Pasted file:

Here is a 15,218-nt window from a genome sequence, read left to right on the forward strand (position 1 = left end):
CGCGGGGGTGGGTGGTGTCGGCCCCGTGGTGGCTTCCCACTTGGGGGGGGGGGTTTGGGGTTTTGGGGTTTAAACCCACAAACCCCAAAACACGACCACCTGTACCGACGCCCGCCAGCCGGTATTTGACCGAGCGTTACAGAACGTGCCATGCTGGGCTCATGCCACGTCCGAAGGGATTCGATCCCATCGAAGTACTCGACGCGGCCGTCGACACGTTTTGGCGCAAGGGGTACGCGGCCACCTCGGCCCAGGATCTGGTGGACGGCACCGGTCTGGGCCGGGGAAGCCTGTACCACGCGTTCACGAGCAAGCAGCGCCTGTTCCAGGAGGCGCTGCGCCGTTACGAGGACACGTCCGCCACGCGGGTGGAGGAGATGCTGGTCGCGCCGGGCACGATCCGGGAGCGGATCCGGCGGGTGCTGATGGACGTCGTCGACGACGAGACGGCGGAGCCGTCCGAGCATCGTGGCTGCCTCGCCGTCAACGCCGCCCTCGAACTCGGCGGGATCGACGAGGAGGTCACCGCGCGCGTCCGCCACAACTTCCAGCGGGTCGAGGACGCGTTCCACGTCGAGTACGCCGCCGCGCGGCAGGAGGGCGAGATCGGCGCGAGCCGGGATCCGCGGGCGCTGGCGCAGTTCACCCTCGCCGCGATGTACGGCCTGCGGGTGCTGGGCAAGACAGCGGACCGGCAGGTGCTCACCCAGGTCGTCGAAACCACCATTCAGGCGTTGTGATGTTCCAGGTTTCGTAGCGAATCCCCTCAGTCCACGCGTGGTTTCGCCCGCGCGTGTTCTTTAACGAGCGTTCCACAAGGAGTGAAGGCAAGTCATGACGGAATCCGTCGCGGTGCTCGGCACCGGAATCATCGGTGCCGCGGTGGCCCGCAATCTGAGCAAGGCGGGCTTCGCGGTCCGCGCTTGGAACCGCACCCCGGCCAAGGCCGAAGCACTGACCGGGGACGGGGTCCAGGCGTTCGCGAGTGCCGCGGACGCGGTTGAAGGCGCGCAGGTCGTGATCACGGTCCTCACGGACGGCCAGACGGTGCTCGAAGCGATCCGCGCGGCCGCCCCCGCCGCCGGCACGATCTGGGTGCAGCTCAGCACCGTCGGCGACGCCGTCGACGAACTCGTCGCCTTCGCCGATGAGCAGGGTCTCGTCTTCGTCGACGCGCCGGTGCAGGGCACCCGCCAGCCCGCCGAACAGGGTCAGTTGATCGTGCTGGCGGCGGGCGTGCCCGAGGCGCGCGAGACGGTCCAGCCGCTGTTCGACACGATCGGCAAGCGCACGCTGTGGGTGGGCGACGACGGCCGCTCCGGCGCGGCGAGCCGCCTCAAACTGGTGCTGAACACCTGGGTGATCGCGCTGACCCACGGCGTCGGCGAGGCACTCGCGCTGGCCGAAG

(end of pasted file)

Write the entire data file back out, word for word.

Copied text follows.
Here is a 15,218-nt window from a genome sequence, read left to right on the forward strand (position 1 = left end):
CGCGGGGGTGGGTGGTGTCGGCCCCGTGGTGGCTTCCCACTTGGGGGGGGGGGTTTGGGGTTTTGGGGTTTAAACCCACAAACCCCAAAACACGACCACCTGTACCGACGCCCGCCAGCCGGTATTTGACCGAGCGTTACAGAACGTGCCATGCTGGGCTCATGCCACGTCCGAAGGGATTCGATCCCATCGAAGTACTCGACGCGGCCGTCGACACGTTTTGGCGCAAGGGGTACGCGGCCACCTCGGCCCAGGATCTGGTGGACGGCACCGGTCTGGGCCGGGGAAGCCTGTACCACGCGTTCACGAGCAAGCAGCGCCTGTTCCAGGAGGCGCTGCGCCGTTACGAGGACACGTCCGCCACGCGGGTGGAGGAGATGCTGGTCGCGCCGGGCACGATCCGGGAGCGGATCCGGCGGGTGCTGATGGACGTCGTCGACGACGAGACGGCGGAGCCGTCCGAGCATCGTGGCTGCCTCGCCGTCAACGCCGCCCTCGAACTCGGCGGGATCGACGAGGAGGTCACCGCGCGCGTCCGCCACAACTTCCAGCGGGTCGAGGACGCGTTCCACGTCGAGTACGCCGCCGCGCGGCAGGAGGGCGAGATCGGCGCGAGCCGGGATCCGCGGGCGCTGGCGCAGTTCACCCTCGCCGCGATGTACGGCCTGCGGGTGCTGGGCAAGACAGCGGACCGGCAGGTGCTCACCCAGGTCGTCGAAACCACCATTCAGGCGTTGTGATGTTCCAGGTTTCGTAGCGAATCCCCTCAGTCCACGCGTGGTTTCGCCCGCGCGTGTTCTTTAACGAGCGTTCCACAAGGAGTGAAGGCAAGTCATGACGGAATCCGTCGCGGTGCTCGGCACCGGAATCATCGGTGCCGCGGTGGCCCGCAATCTGAGCAAGGCGGGCTTCGCGGTCCGCGCTTGGAACCGCACCCCGGCCAAGGCCGAAGCACTGACCGGGGACGGGGTCCAGGCGTTCGCGAGTGCCGCGGACGCGGTTGAAGGCGCGCAGGTCGTGATCACGGTCCTCACGGACGGCCAGACGGTGCTCGAAGCGATCCGCGCGGCCGCCCCCGCCGCCGGCACGATCTGGGTGCAGCTCAGCACCGTCGGCGACGCCGTCGACGAACTCGTCGCCTTCGCCGATGAGCAGGGTCTCGTCTTCGTCGACGCGCCGGTGCAGGGCACCCGCCAGCCCGCCGAACAGGGTCAGTTGATCGTGCTGGCGGCGGGCGTGCCCGAGGCGCGCGAGACGGTCCAGCCGCTGTTCGACACGATCGGCAAGCGCACGCTGTGGGTGGGCGACGACGGCCGCTCCGGCGCGGCGAGCCGCCTCAAACTGGTGCTGAACACCTGGGTGATCGCGCTGACCCACGGCGTCGGCGAGGCACTCGCGCTGGCCGAAG